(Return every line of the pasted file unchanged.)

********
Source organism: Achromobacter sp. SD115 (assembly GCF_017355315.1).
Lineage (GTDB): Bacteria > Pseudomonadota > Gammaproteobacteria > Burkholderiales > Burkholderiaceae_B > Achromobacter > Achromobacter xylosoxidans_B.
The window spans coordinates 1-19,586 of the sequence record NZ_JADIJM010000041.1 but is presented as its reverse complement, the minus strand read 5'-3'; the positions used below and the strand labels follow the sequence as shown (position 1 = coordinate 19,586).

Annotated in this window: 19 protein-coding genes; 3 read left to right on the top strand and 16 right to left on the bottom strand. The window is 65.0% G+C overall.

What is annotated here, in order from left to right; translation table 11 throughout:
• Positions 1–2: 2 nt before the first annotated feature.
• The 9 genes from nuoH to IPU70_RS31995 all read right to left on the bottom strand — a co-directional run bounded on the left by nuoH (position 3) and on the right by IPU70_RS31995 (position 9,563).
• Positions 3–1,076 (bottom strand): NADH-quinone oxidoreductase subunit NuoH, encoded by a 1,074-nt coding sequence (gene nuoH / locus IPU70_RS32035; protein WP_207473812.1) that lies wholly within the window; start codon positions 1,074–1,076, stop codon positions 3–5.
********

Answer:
Source organism: Achromobacter sp. SD115 (assembly GCF_017355315.1).
Lineage (GTDB): Bacteria > Pseudomonadota > Gammaproteobacteria > Burkholderiales > Burkholderiaceae_B > Achromobacter > Achromobacter xylosoxidans_B.
The window spans coordinates 1-19,586 of the sequence record NZ_JADIJM010000041.1 but is presented as its reverse complement, the minus strand read 5'-3'; the positions used below and the strand labels follow the sequence as shown (position 1 = coordinate 19,586).

Annotated in this window: 19 protein-coding genes; 3 read left to right on the top strand and 16 right to left on the bottom strand. The window is 65.0% G+C overall.

What is annotated here, in order from left to right; translation table 11 throughout:
• Positions 1–2: 2 nt before the first annotated feature.
• The 9 genes from nuoH to IPU70_RS31995 all read right to left on the bottom strand — a co-directional run bounded on the left by nuoH (position 3) and on the right by IPU70_RS31995 (position 9,563).
• Positions 3–1,076 (bottom strand): NADH-quinone oxidoreductase subunit NuoH, encoded by a 1,074-nt coding sequence (gene nuoH / locus IPU70_RS32035; protein WP_207473812.1) that lies wholly within the window; start codon positions 1,074–1,076, stop codon positions 3–5.